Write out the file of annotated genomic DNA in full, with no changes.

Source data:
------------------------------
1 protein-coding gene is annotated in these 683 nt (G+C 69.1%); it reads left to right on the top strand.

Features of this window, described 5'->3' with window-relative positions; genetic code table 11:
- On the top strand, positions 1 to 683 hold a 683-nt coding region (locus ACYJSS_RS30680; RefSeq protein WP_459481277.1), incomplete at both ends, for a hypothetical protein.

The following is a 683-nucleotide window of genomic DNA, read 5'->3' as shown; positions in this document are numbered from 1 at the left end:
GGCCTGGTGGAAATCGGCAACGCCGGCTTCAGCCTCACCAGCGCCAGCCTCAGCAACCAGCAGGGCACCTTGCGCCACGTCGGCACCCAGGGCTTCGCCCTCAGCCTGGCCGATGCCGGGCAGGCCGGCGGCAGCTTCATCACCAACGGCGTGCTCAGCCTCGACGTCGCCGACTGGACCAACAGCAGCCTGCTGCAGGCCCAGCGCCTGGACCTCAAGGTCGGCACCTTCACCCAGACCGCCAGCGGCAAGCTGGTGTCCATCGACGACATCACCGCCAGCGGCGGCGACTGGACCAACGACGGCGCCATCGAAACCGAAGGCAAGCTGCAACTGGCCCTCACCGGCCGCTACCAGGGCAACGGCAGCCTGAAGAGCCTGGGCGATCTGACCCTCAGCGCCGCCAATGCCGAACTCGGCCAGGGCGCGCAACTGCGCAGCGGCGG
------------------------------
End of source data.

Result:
1 protein-coding gene is annotated in these 683 nt (G+C 69.1%); it reads left to right on the top strand.

Features of this window, described 5'->3' with window-relative positions; genetic code table 11:
- On the top strand, positions 1 to 683 hold a 683-nt coding region (locus ACYJSS_RS30680; RefSeq protein WP_459481277.1), incomplete at both ends, for a hypothetical protein.

The following is a 683-nucleotide window of genomic DNA, read 5'->3' as shown; positions in this document are numbered from 1 at the left end:
GGCCTGGTGGAAATCGGCAACGCCGGCTTCAGCCTCACCAGCGCCAGCCTCAGCAACCAGCAGGGCACCTTGCGCCACGTCGGCACCCAGGGCTTCGCCCTCAGCCTGGCCGATGCCGGGCAGGCCGGCGGCAGCTTCATCACCAACGGCGTGCTCAGCCTCGACGTCGCCGACTGGACCAACAGCAGCCTGCTGCAGGCCCAGCGCCTGGACCTCAAGGTCGGCACCTTCACCCAGACCGCCAGCGGCAAGCTGGTGTCCATCGACGACATCACCGCCAGCGGCGGCGACTGGACCAACGACGGCGCCATCGAAACCGAAGGCAAGCTGCAACTGGCCCTCACCGGCCGCTACCAGGGCAACGGCAGCCTGAAGAGCCTGGGCGATCTGACCCTCAGCGCCGCCAATGCCGAACTCGGCCAGGGCGCGCAACTGCGCAGCGGCGG